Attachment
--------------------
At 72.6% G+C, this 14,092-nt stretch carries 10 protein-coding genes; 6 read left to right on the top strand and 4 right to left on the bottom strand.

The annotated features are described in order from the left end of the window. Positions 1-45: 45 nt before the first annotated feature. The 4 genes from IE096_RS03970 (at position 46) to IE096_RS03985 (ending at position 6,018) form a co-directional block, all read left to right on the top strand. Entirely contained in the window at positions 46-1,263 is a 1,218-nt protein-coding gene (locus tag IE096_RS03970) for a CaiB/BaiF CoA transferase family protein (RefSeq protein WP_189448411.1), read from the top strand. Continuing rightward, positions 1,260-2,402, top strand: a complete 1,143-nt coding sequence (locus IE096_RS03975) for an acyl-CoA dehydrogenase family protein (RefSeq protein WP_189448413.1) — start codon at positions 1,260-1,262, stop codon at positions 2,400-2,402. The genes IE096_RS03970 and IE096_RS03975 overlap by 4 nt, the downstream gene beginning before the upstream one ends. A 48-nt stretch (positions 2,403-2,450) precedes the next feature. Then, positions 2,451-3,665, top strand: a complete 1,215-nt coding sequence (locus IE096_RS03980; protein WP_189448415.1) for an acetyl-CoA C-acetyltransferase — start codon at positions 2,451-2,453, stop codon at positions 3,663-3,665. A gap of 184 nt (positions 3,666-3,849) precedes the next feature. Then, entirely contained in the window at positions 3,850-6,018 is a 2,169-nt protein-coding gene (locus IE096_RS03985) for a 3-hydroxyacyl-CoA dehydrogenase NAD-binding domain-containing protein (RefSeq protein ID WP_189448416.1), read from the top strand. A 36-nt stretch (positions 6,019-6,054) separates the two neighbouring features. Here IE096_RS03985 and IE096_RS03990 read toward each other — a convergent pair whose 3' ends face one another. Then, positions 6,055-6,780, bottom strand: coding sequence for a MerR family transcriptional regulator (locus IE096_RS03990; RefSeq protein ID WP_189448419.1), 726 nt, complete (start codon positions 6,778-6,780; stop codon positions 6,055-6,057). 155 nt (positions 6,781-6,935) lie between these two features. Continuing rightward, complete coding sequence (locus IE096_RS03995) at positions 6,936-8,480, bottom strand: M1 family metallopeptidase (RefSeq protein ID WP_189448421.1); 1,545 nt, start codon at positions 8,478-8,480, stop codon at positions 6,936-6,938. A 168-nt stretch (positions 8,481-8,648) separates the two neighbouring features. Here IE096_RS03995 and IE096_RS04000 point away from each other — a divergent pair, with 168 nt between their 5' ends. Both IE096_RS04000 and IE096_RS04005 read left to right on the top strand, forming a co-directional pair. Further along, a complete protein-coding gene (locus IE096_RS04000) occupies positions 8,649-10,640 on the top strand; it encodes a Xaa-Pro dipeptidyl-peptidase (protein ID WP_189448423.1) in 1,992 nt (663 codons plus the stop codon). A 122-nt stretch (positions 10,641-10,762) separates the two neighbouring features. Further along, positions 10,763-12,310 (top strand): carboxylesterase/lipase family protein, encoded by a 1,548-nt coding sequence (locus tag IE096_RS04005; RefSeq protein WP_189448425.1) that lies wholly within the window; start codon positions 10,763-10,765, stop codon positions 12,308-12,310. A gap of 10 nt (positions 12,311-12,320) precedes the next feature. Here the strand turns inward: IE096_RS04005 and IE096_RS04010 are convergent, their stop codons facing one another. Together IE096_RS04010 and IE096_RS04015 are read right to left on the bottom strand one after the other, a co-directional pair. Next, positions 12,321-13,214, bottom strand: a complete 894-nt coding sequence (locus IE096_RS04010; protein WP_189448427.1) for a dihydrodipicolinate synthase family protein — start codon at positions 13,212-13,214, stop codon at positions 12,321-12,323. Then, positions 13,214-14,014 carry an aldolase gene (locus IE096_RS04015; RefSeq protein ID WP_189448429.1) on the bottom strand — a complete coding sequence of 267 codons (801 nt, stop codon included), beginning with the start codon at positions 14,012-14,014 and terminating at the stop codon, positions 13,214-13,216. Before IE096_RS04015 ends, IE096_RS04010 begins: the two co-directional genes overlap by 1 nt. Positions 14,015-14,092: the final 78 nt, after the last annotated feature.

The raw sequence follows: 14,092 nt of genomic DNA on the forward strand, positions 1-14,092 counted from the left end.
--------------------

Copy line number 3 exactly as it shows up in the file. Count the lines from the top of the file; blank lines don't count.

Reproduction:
The raw sequence follows: 14,092 nt of genomic DNA on the forward strand, positions 1-14,092 counted from the left end.